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Why Running Feels Difficult Some Days and How to Make it Easier

Some days you hit the pavement and everything just feels right. Your stride feels perfect and you feel light as a feather. You may even experience a deep state of euphoria known as a Runner’s High. Then there are days where every move you make feels like an extreme effort and your legs feel like bricks. When you have a goal in mind or simply enjoy physical exercise, these “bad” running days can be especially frustrating.

“We all want the time and effort we invest into a workout to feel like it’s worth it. Having a bad workout happens, but if it’s happening more often than usual, it might be time to take a look at a few of your lifestyle behaviors — specifically, the ones that affect your workouts the most,” said Kim Lowry, sports dietitian at Houston Methodist.

The good news is identifying the lifestyle behaviors that are inhibiting your performance can help you experience more “good” running days in the future.

4 Factors that Affect Your Run

Getting Enough Sleep

1. Getting Enough Sleep

A good night’s rest is imperative for the body to properly recover. While you’re sleeping, the body releases a heavy amount of growth hormones in order to repair and rebuild your muscles. Muscles must recover in order to have the strength to perform in your next workout. Lowry recommends getting 7 to 9 hours of sleep between workouts; staying up late and getting up early doesn’t give the body enough time to fully recover.

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2. Eating the Right Food

Food is fuel, and if you’re not getting enough, it could be why you’re running out of gas.

“Your body and brain need energy during a workout. If you’re well-fueled, there’s energy readily available in your blood stream. If you’re not well-fueled, your body is going to need to tap into your energy stores, which takes time,” said Lowry. “This may result in feeling like you can't push yourself as hard as you usually can.”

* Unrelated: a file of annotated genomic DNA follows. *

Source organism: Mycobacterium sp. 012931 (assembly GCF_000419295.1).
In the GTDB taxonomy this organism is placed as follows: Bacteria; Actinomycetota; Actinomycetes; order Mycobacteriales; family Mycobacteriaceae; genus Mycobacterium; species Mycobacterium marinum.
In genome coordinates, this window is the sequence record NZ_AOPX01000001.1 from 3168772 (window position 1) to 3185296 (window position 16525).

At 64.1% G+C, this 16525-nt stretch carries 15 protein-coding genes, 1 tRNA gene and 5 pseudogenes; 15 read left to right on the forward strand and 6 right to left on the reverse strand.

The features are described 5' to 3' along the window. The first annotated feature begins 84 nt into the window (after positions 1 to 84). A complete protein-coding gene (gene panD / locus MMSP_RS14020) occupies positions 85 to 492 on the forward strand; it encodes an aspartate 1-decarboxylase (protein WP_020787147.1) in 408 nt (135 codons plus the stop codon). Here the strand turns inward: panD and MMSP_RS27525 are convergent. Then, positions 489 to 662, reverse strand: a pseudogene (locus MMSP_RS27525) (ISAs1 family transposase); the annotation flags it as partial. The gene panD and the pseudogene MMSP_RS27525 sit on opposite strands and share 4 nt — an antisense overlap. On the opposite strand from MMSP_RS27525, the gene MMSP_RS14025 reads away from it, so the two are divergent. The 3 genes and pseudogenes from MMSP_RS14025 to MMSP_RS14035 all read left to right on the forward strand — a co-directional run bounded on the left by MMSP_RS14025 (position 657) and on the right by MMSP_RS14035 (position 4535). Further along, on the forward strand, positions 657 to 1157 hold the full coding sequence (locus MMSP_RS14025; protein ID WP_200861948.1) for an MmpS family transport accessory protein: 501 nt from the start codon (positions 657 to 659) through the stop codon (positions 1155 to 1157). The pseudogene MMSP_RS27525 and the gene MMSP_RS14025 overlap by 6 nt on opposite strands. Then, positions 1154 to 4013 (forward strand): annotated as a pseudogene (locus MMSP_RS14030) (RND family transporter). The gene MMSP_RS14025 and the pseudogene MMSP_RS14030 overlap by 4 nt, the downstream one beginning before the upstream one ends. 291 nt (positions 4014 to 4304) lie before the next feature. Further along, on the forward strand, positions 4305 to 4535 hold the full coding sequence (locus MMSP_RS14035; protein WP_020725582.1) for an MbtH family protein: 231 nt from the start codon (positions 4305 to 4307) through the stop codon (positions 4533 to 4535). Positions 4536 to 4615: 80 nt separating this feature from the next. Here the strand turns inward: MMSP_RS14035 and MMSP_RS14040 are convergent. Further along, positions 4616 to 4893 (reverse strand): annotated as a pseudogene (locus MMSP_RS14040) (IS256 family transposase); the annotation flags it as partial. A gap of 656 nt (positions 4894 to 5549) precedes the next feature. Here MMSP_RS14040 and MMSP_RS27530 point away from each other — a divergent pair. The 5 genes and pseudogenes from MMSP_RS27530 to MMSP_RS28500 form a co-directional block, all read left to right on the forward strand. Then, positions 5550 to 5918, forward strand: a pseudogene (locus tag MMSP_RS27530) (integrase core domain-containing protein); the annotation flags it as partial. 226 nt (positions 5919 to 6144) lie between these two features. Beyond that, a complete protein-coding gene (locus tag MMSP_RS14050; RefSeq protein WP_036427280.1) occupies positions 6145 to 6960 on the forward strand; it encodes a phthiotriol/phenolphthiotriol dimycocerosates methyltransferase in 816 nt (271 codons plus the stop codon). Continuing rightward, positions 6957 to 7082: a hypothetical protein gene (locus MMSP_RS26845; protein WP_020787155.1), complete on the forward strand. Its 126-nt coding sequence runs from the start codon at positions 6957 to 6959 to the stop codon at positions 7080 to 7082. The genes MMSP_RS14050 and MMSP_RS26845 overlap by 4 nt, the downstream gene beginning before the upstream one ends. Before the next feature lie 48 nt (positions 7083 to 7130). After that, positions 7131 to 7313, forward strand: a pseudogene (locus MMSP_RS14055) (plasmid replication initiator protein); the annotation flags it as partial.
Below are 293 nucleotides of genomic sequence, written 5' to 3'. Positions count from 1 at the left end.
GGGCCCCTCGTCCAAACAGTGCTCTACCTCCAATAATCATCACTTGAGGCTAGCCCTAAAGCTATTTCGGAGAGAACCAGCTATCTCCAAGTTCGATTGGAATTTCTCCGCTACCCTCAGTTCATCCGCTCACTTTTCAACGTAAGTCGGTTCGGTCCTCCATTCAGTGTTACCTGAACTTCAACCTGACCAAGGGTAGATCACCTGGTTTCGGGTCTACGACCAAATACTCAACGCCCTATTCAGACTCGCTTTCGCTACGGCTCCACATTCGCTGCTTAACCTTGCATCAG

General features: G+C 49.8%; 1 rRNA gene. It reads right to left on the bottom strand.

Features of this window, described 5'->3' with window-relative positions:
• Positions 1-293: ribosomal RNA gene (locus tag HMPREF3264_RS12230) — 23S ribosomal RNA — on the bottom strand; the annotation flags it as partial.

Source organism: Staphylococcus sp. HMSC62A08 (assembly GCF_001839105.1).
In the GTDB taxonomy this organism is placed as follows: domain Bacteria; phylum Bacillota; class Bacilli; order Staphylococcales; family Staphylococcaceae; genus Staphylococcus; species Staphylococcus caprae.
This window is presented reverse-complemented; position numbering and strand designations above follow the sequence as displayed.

What to Eat Before Running

Lowry suggests eating a well-balanced meal consisting of complex carbs, colorful veggies, and lean protein 3 to 4 hours before your run. If you run early in the morning, that suggestion might not work for you. For morning runners, you may want to eat some simple carbs like fruit or a granola bar, but if you prefer not to eat until after you’re finished, research suggests that running a relaxed-pace morning run without eating carbs beforehand will not limit your performance. If you run fasted, besure to eat breakfast soon after you finish your run instead.

What Not to Eat Before Running      

The body requires energy during digestion, and it can take up to 2 hours for the body to digest fats and complex carbs. When you eat foods that are high in fat or fiber before running, the body takes energy that could have been allocated for exercise and uses it to digest your food instead.


3. Overtraining

Everybody needs a day of rest. While you may think pushing through your sore muscles and fatigue is making you stronger, it can actually have a negative effect on the body.

“After a workout, your body is recovering for up to 24 hours later,” said Lowry. “If you aren’t recovering fully, you’re less likely to get the most out of your muscles — making your workout feel harder and affecting your progress.”

Properly recovering between workouts allows your muscles to loosen, rebuild, repair, and reduce inflammation. Resting doesn’t mean you have to sit on the couch all day. Try stretching, foam rolling, yoga, or taking an Epsom salt bath to soothe and lengthen sore muscles. If you want to exercise, mix in strength training and high-intensity workouts on your days off from running.

4. Always Listen to Your Body

Your mental state can have a huge impact on your body. If you’re tired, don’t be afraid to listen to your body and cater to what it needs that day. Ignoring your body’s signals can negatively affect your runs in the future because you may connect it with an unpleasant feeling.

“If you respond to what the body needs during a workout, it’s much more probable that you’ll achieve the balance of pushing yourself and letting yourself rest that’s necessary in order to maintain a healthy exercise regiment over time,” said Jordana Jacobs, PhD, a New York-based clinical psychologist.

How to Make Running Feel Easier

How to Make Running Feel Easier

  • Try Intervals: Switching up your run by alternating between sprints and walking can be a great workout, and you can work out for less time. For example, sprint for 30 seconds, walk for 30 seconds; repeat 10 times. “The key is to keep your heart rate up and maintaining the set time of your run so that it doesn't creep over your expected window,” said Krista Stryker, fitness expert, 12-Minute Athlete creator, and author.
  • Engage Your Core: Focus on running tall, be light on your feet, and find a rhythm. Activating your abs keeps your energy moving forward by minimizing movement from side-to-side
  • Take Time to Warm-Up: Get your blood pumping for 5 to 15 minutes to loosen your muscles and heat up your core. Completing dynamic warm-up exercises like high knee marches can make the first few miles easier for your body to handle and reduce the risk for injury.
  • Do Your Best Thinking: Your run might be the only time you get to yourself all day! Enjoy being alone with your thoughts without distractions. You can use this time to think through a problem, mentally assemble your to-do list, or just daydream. This time is yours, enjoy it however you see fit
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